11. Organisms reproduce by sexual and asexual means, that is through the exchange of genetic materials (generally through union of sex cells), and by vegetative means such as cutting, grafting, fragmentation, spores, etc. Bacteria and protozoa reproduce by both means.

12. The reason why close relatives are strictly not allowed to intermarry is to prevent in-breeding (inbreeding syndrome). The gene pool must be invigorated now and then with new genes, more importantly dominant genes. This principle explains the importance of hybridization, cross-breeding, and the buildup of resistance and hybrid vigor.

13. Nature saw to it that dominant genes must prevail by various mans in order that the species becomes capable of facing the ordeals of a changing environment. Certain dominant genes however, though they may be transmitted to the next generation do not contribute at all to the enhancement of species’ survival.

14. If this is the case, referring to the previous question, then recessive genes do not contribute to the wellness or the fitness of the species.

15. Evolution is a thing of the past as we have known the fate of the dinosaurs, the end of the giant ferns that once covered the earth. It means that the organisms that we see today have ultimately reached the highest degree of perfection, with man as the ideal example.

16, The most controversial subject matter between science and religion is Evolution. It has always been confrontational, and the church is likely not giving up its dogma of Creation.
For this reason Christian Fundamentalists prohibit the teaching of Darwinian evolution.

17. Hibernation is a tool of survival of organisms trapped in extreme dry and hot habitats. It is a state of torpor which is near death, and when the conditions become favorable again, the organisms – such as reptiles, fish, mammals, shells, and the like, emerge into life and resume their normal activities.

18. Organisms may be found living under extreme conditions, but definitely nothing lives inside the crater of volcanoes where the temperature well exceeds 100 degrees centigrade. And nothing lives underneath the permafrost of the North Pole where temperatures remain way below freezing point.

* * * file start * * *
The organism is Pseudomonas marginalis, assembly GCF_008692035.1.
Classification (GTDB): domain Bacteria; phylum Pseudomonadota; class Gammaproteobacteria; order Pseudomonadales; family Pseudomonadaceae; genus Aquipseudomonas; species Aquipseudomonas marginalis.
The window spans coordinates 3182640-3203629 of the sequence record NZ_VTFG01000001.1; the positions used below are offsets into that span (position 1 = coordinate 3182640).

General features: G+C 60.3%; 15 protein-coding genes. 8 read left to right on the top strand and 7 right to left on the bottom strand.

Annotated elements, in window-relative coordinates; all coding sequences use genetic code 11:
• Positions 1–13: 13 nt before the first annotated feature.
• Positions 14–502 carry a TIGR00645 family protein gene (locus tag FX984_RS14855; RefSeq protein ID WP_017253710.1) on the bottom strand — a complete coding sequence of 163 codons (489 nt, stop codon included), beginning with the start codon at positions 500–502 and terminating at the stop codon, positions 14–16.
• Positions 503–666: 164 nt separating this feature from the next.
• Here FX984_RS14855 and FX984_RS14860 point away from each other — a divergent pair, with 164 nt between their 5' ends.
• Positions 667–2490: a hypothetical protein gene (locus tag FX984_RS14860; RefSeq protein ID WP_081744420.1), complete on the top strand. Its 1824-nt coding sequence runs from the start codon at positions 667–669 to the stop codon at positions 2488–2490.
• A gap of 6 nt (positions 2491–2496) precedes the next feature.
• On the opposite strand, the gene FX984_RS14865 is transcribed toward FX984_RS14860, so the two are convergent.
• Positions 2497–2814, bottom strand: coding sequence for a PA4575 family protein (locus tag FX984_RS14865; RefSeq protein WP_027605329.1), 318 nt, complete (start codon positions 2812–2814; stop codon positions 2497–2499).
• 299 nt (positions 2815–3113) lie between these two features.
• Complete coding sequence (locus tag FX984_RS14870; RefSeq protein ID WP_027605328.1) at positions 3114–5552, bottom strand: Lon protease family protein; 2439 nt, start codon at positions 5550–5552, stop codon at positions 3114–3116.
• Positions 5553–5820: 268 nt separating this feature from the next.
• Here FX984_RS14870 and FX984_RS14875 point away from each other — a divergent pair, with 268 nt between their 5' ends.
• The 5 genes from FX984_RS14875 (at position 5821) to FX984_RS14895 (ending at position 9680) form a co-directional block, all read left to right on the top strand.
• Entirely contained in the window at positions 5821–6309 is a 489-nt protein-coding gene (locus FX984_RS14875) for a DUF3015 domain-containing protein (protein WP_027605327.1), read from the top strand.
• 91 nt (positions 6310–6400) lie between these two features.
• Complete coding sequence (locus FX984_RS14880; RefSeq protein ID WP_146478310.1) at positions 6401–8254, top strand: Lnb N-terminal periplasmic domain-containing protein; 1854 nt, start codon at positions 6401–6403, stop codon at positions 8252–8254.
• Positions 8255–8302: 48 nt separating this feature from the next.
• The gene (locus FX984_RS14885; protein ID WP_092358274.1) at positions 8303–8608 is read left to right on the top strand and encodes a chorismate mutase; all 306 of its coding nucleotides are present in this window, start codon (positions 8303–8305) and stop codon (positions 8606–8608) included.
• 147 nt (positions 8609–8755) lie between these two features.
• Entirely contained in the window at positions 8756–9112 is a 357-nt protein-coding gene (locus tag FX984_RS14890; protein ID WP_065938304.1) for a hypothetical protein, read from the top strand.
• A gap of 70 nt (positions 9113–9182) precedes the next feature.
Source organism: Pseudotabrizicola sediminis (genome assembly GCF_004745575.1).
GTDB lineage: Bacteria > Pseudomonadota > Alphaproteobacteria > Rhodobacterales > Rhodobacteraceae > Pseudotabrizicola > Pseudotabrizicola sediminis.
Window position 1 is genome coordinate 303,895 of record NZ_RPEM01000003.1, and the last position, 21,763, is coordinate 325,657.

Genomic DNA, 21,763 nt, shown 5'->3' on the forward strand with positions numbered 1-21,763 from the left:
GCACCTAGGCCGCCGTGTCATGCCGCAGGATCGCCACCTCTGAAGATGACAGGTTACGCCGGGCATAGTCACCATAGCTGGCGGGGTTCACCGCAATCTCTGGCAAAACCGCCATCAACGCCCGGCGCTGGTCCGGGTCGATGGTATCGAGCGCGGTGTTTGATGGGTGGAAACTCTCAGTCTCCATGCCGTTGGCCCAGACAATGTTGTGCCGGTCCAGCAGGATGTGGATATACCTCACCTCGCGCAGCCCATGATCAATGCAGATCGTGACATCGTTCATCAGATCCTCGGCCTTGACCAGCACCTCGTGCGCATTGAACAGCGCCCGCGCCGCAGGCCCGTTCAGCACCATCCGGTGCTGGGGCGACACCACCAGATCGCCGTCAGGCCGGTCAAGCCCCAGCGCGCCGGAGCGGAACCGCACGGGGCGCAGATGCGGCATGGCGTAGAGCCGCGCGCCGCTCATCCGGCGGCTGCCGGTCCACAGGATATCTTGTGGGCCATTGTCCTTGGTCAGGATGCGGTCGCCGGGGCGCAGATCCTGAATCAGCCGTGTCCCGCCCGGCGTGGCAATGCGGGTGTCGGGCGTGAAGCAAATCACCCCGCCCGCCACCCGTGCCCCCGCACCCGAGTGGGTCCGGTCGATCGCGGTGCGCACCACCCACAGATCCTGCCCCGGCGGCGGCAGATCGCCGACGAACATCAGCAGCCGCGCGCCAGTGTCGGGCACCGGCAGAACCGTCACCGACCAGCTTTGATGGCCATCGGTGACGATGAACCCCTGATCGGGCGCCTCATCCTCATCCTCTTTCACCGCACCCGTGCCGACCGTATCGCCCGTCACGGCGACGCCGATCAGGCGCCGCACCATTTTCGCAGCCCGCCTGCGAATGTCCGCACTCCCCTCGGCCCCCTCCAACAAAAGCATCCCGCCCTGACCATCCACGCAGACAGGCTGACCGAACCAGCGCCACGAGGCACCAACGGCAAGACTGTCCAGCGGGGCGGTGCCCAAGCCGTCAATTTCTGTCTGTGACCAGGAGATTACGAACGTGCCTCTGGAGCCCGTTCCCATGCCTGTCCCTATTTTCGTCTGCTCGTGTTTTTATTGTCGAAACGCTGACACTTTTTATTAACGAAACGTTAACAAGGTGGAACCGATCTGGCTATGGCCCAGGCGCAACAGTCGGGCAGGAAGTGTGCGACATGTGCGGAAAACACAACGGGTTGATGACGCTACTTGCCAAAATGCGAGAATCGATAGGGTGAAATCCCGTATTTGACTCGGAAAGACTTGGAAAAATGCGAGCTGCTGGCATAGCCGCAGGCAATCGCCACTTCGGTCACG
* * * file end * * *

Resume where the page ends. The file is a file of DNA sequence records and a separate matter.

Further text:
19. Nature is best cared for in the presence of man, for which reason man was created as the guardian of the earth. Thus, today we enjoy the beauty of parts, resorts, gardens, beautiful sunsets, refreshing waterfalls and streams, and all the aesthetics and amenities of living,

20. When a famous scientist-philosopher was asked, “How can you preserve Nature?” He was humbly answered, “Leave Nature alone.” This means that Nature can take care itself better without Man – indeed a concept supported by facts and scientific proofs.

21. Extraction of the DNA in fossils such as dinosaurs (Jurassic Park) can lead into the re-creation of the extinct organisms – indeed a revolution in science. Actually scientists have already succeeded in this venture.

22. Dolly the sheep was cloned from her mother, the first successful cloned animal. Other animals have been likewise cloned such as cow, horse, dog and cat. One problem these cloned animals have in common is premature aging, become senile and dying ahead of their mothers.

23. Genetic engineering, the unlocking the code of life, is the latest breakthrough in science. The first two scientific breakthroughs are the splitting of the atom which led us to the Atomic Age, and the invention of the microchip which led us into the Computer Age. All three took place in a span of time witnessed by one generation or in one’s lifetime.